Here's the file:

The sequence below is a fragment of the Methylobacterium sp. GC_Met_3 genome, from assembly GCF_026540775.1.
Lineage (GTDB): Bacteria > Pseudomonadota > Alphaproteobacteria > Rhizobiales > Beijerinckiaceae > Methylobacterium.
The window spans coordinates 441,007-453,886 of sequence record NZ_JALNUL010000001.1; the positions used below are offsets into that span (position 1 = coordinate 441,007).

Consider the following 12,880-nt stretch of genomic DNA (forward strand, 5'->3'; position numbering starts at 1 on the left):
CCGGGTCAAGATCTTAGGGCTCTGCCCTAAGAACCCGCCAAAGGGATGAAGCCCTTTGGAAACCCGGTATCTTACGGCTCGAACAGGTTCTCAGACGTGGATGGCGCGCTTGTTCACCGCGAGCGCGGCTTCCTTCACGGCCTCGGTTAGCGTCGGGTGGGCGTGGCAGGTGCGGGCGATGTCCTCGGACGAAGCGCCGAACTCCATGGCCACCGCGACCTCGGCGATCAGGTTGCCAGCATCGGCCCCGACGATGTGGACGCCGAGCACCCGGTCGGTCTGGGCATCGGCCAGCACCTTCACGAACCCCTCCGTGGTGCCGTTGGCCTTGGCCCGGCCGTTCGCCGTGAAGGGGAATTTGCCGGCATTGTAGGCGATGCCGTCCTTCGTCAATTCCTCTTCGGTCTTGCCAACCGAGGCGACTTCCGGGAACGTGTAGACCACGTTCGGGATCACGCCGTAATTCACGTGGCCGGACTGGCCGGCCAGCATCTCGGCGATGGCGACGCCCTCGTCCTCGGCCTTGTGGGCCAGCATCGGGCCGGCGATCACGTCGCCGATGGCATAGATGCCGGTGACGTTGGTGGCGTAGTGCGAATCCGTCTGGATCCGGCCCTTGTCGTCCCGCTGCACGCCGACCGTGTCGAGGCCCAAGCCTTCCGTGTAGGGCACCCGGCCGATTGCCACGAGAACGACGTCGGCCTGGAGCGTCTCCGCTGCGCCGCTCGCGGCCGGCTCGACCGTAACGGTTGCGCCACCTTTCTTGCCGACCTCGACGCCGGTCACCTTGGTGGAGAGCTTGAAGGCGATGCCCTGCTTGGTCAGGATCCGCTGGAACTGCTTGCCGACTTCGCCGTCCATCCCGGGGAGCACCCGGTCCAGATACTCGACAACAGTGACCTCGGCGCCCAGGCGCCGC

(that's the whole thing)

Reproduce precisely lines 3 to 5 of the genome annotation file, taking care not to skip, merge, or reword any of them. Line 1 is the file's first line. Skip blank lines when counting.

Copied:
The window spans coordinates 441,007-453,886 of sequence record NZ_JALNUL010000001.1; the positions used below are offsets into that span (position 1 = coordinate 441,007).

Consider the following 12,880-nt stretch of genomic DNA (forward strand, 5'->3'; position numbering starts at 1 on the left):
CCGGGTCAAGATCTTAGGGCTCTGCCCTAAGAACCCGCCAAAGGGATGAAGCCCTTTGGAAACCCGGTATCTTACGGCTCGAACAGGTTCTCAGACGTGGATGGCGCGCTTGTTCACCGCGAGCGCGGCTTCCTTCACGGCCTCGGTTAGCGTCGGGTGGGCGTGGCAGGTGCGGGCGATGTCCTCGGACGAAGCGCCGAACTCCATGGCCACCGCGACCTCGGCGATCAGGTTGCCAGCATCGGCCCCGACGATGTGGACGCCGAGCACCCGGTCGGTCTGGGCATCGGCCAGCACCTTCACGAACCCCTCCGTGGTGCCGTTGGCCTTGGCCCGGCCGTTCGCCGTGAAGGGGAATTTGCCGGCATTGTAGGCGATGCCGTCCTTCGTCAATTCCTCTTCGGTCTTGCCAACCGAGGCGACTTCCGGGAACGTGTAGACCACGTTCGGGATCACGCCGTAATTCACGTGGCCGGACTGGCCGGCCAGCATCTCGGCGATGGCGACGCCCTCGTCCTCGGCCTTGTGGGCCAGCATCGGGCCGGCGATCACGTCGCCGATGGCATAGATGCCGGTGACGTTGGTGGCGTAGTGCGAATCCGTCTGGATCCGGCCCTTGTCGTCCCGCTGCACGCCGACCGTGTCGAGGCCCAAGCCTTCCGTGTAGGGCACCCGGCCGATTGCCACGAGAACGACGTCGGCCTGGAGCGTCTCCGCTGCGCCGCTCGCGGCCGGCTCGACCGTAACGGTTGCGCCACCTTTCTTGCCGACCTCGACGCCGGTCACCTTGGTGGAGAGCTTGAAGGCGATGCCCTGCTTGGTCAGGATCCGCTGGAACTGCTTGCCGACTTCGCCGTCCATCCCGGGGAGCACCCGGTCCAGATACTCGACAACAGTGACCTCGGCGCCCAGGCGCCGC